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Teething
~ A Message Board Archive

storkMy daughter is 15 weeks, and I think she may be teething. She has been cranky, drooling a lot more, and constantly putting her hands in her mouth. I have been just trying to nurse her when she gets fussy. Do you think this is a good idea? Any other ideas on the subject would be wonderful. Thanks ~ torimom

storkWhen ds was the same age, he started teething, but he's 7 months now and still toothless! It takes awhile!!! Maybe yours will get them sooner, mixed blessing those tooths!! Good luck! ~ Jules

storkIt definitely sounds like your daughter is teething. My son Christian cut his first bottom tooth at three months, and by the beginning of his fourth month he had both bottom teeth!! I was amazed . . . and a little scared since I breastfeed ... and believe me, since then he has relished in his new game of biting Mom, and squealing with delight as Mommy bites down on a scream . . . though, since I've been gently reprimanding him with firm "No's" and removing the nipple from his mouth, he seems to have stopped that particular little game. Christian doesn't like pacifiers, so when he started cramming his fingers in his mouth, we suspected teething, but didn't really know what to expect (we're knobbiest) . . . and at six months old, the cranky, finger eating, drool faced little monster is back! I think his top teeth are getting ready to come out! I'm still amazed, because I didn't expect teeth until he was at least seven/eight months. It's funny, because after he bit me the first couple of times, I thought I would have to wean him from my breast to totally bottle feeding, but I received some very good advice from this site. And maybe you can do what I did, which was to rush out and get some teething rings. They REALLY seem to soothe him, and when you see your teething baby chomping on these things, you realize the relief. I haven't tried any baby oragel yet, though I do have some on hand for when the teething rings won't suffice. ~ Kenyatta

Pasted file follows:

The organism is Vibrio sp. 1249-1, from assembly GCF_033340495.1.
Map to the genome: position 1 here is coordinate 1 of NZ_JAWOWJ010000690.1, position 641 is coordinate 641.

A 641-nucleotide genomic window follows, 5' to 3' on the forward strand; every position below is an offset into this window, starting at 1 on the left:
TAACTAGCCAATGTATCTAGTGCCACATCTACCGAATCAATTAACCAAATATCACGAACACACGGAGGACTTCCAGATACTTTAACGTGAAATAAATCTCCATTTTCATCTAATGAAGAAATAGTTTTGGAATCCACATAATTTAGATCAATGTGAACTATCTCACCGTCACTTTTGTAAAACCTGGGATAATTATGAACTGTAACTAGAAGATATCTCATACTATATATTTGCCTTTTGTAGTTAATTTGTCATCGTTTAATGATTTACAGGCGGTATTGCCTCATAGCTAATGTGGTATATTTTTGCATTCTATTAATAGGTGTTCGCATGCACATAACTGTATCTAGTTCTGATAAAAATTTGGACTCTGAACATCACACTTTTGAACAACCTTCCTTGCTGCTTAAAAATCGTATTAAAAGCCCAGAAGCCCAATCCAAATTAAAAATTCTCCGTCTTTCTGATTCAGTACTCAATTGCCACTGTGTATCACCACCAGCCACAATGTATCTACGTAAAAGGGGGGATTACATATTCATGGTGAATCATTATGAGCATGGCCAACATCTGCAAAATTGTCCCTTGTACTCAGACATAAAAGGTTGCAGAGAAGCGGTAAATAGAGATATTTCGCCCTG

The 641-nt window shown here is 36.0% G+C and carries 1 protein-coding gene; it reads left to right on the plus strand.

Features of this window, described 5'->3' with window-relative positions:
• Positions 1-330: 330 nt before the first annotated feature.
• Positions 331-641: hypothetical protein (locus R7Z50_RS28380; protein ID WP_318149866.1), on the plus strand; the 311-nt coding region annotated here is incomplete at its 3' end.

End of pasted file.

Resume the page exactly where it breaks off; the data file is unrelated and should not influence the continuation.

stork If any of you are 'open' to natural/herbal remedies, I would like to recommend Hylands Teething Tablets. They have worked wonders for Skye. You can buy them at most herb shops, healthfood stores, and even some large pharmacies. The main ingredient is chamomile, which is calming to the baby and soothing to the gums. I asked our pediatrician about them, and he was supportive of using them. He said that the herbs would work both to actually soothe the gum on contact, and to just calm the baby and keep her from being so irritable. He said that he also recommends a few spoonfuls of weak chamomile tea for colicy babies. (And he doesn't really recommend ora-gel simply because he feels that it washes away too quickly and doesn't really seem to help.) Anyway, if you try the Hylands Teething tablets, just hold 2 or 3 of the tiny tablets on the baby's gums or tongue and allow them to dissolve. It'll only take a couple of seconds. *HUGGS* ~ Elaine